Government

School levy passes by wide margin

Yellow Springs voters delivered a resounding yes to village schools on Tuesday, handily passing Issue 5, the renewal levy for the Yellow Springs schools. Village-wide, about 75 percent of voters favored the levy and 25 percent voted against it. 887 villagers voted for the school levy, and 294 voted against.

The five-year 8.7 mill emergency levy will raise more than $1 million a year for Yellow Springs public schools, or about 13 percent of the district’s total budget. The levy was first passed more than 10 years ago, and has been renewed ever since.

All area school districts were not so fortunate. School levies failed in many communities, including Kettering, Trotwood and West Carrollton. Levies passed in Miamisburg, Troy, Greeneview (Jamestown) and Northmont.

Local school board members Richard Lapedes and Benji Maruyama headed up the levy renewal committee, which was also comprised of teachers, parents and community members.

The school levy passed by wide margins in all village precincts. In Precinct 440, on the north end of town, 191 voters, or 72 percent, voted yes and 74 voters, or 28 percent, voted against.

In Precinct 441, the western part of the village, 163 voters, or 80 percent, favored the levy, while 40 voters, or 20 percent, were against. Voters in Precinct 442, the central and downtown areas, favored the levy 81 percent to 19 percent, or 173 voters for and 40 voters against. In Precinct 443, the southern part of town, 233 voters, or 78 percent, voted for the levy and 65, or 22 percent, voted against.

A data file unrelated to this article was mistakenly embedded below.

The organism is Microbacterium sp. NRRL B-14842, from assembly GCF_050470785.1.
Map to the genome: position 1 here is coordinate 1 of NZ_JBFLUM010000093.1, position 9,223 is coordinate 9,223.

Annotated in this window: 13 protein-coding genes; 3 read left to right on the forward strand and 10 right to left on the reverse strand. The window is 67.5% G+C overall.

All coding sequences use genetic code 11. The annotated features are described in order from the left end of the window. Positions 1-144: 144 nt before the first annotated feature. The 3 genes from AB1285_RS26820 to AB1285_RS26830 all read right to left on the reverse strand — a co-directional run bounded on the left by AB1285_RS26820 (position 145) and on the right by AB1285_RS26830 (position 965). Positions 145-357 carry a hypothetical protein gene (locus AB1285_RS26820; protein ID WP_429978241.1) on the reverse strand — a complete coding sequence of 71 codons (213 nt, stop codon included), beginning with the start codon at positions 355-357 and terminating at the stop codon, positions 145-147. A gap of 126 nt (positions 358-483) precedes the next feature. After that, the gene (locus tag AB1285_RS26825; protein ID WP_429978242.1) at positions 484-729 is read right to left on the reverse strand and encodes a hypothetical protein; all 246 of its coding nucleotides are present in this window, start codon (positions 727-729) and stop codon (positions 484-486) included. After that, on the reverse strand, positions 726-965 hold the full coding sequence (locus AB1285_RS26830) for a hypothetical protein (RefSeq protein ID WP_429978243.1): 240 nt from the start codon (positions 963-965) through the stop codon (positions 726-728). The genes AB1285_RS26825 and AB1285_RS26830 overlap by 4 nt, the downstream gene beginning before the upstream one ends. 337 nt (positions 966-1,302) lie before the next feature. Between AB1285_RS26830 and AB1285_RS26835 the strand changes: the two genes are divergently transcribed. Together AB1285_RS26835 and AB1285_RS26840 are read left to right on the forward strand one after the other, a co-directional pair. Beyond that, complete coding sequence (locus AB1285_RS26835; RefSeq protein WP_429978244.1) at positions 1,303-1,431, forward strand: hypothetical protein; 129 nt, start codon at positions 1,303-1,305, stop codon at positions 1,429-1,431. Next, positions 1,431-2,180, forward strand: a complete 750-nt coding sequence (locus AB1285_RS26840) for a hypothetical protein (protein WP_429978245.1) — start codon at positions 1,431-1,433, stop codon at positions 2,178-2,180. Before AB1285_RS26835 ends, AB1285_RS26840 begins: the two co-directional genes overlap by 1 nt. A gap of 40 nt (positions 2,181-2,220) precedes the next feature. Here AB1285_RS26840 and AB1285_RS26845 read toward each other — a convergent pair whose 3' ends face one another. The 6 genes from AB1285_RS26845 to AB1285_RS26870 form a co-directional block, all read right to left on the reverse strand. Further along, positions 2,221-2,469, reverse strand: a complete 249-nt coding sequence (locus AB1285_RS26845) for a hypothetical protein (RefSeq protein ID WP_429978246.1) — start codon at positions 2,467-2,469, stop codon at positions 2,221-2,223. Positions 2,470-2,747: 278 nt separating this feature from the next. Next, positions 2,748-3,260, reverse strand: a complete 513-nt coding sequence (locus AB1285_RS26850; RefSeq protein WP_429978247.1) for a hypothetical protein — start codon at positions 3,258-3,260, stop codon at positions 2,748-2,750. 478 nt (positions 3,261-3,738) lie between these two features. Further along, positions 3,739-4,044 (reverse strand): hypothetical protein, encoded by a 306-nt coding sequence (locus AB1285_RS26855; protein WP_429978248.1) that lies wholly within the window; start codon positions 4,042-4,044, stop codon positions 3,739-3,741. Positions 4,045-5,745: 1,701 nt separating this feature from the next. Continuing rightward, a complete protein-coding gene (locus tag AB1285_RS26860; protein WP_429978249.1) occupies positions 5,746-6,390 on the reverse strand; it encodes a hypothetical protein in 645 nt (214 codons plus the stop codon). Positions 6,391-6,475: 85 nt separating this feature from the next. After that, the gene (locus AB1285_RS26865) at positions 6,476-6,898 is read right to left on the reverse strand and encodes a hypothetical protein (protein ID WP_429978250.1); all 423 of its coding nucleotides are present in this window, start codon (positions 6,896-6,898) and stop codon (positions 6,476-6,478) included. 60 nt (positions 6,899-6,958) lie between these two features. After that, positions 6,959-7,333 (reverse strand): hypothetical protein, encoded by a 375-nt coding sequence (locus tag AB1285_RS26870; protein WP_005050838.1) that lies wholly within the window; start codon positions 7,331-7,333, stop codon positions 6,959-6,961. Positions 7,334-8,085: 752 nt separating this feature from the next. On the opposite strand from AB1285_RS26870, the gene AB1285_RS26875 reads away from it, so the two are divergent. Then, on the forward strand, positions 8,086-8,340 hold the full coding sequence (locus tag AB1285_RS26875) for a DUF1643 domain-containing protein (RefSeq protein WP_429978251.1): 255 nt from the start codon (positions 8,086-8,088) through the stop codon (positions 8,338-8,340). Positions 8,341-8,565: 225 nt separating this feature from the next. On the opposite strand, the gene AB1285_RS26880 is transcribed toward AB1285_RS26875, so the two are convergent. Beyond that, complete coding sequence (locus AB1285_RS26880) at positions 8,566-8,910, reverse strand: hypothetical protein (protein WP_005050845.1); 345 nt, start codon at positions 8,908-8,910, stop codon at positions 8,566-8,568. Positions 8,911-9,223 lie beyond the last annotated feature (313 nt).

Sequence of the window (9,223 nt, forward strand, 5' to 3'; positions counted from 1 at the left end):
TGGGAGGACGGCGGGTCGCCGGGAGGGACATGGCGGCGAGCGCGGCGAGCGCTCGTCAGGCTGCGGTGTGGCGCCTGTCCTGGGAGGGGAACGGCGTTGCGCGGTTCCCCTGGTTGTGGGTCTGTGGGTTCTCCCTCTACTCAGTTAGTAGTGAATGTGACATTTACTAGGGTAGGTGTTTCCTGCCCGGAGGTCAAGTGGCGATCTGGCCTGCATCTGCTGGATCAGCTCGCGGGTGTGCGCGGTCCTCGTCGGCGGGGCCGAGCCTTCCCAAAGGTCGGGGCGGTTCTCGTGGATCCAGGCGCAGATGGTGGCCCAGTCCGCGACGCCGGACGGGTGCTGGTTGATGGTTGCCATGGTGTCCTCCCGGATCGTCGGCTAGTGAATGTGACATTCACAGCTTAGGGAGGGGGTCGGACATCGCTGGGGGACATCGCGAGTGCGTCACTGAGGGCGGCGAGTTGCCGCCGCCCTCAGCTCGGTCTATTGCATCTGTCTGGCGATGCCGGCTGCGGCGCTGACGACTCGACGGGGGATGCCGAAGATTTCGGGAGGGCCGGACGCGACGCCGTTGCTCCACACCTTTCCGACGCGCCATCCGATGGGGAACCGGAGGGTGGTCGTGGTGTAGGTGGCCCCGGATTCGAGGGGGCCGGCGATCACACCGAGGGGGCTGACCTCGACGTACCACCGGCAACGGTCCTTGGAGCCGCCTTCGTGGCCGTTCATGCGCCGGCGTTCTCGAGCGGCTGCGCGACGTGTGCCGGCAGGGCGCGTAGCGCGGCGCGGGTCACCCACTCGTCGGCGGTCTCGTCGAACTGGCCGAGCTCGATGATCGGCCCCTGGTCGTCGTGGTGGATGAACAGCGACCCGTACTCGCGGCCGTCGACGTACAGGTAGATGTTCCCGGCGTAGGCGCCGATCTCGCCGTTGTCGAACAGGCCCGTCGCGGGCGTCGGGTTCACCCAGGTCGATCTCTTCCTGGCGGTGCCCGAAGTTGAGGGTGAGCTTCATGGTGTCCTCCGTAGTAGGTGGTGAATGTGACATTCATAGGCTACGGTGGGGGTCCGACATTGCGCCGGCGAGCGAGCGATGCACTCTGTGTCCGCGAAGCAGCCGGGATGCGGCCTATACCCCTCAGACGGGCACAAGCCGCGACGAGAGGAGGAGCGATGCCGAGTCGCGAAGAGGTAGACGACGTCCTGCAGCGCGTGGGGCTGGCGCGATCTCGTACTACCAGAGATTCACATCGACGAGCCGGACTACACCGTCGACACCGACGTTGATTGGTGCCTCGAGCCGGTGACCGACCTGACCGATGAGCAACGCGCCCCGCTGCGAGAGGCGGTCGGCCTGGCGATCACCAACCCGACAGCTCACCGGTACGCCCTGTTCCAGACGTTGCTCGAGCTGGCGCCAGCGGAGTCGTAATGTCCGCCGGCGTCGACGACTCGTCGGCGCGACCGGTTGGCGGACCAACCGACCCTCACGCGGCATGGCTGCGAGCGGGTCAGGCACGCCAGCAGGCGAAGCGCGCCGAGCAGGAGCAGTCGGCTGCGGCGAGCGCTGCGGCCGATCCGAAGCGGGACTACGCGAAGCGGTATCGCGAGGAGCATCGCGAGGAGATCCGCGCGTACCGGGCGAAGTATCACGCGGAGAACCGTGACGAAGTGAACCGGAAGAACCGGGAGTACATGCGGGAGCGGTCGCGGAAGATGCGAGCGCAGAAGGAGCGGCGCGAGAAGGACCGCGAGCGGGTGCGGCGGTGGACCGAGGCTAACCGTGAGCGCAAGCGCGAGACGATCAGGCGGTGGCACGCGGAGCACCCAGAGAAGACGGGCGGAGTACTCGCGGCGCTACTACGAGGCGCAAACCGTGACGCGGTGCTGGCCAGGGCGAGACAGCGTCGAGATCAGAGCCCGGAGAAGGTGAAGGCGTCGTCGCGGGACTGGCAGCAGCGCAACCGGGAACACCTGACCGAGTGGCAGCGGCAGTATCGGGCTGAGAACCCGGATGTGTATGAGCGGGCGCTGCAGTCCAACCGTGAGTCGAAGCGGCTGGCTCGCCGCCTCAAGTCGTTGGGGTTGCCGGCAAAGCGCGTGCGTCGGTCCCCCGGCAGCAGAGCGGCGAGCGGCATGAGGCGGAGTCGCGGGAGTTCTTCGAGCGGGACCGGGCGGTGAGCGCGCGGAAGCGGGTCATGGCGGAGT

YS challenger to lead Democrats

Two local candidates ran in the 10th Senate District for the male and female  Democratic State Central Committee seats. Yellow Springs residents Don Hollister and Connie Crockett ran against incumbents David Farrell and Nora Parker. While both challengers won by wide margins in Greene County, Crockett prevailed district-wide, while Farrell won his seat by a hair for the district.

For the male seat, Farrell  received 6,872 votes to Hollister’s 6,665 votes, though in Greene County Hollister collected 60 percent of the votes to Farrell’s 40 percent.

Crockett won the female seat with 7,165  votes to Parker’s 6,539 votes throughout the district, and Crockett also prevailed by a wider margin within Greene County, receiving 59 percent of the total to Parker’s 40 percent.

The 10th Senate District includes Greene, Clark and Madison counties. The Democratic State Central Committee members make up the formal governing body of the party.
U.S. Senator

In a close primary for the U.S. Democratic Senator, Lieutenant Governor Lee Fisher won against current Secretary of State Jennifer Brunner. Fisher garnered 3,321 votes, or 54 percent of the vote, while Brunner received 2,802 votes, or about 46 percent.

Fisher will face Republican candidate Rob Portman in the race for the U.S. Senate seat in November. Unopposed in his race, Portman received 13,275 votes statewide, or 52 percent of those who voted in the primary.

U.S. Representative
In the primary race for Democratic U.S. representative, Bill Connor won the contest with nearly 50 percent of the vote, over James John Barton’s 15 percent and Olivia Freeman’s 36 percent.
For the Republicans in that race, incumbent Steve Austria handily won his seat back from challenger John Mitchel, collecting 83 percent of the votes to Mitchel’s 17 percent.
Connor and Austria will meet again to let voters decide the seat in November.

Ohio Attorney General
Former U.S. Senator and Cedarville resident Mike DeWine ran unopposed for Ohio Attorney General and won the primary with 14,784 votes, or 58 percent of the ballots cast. DeWine will face incumbent Richard Cordray, who yesterday received 5,172 votes statewide, in November.

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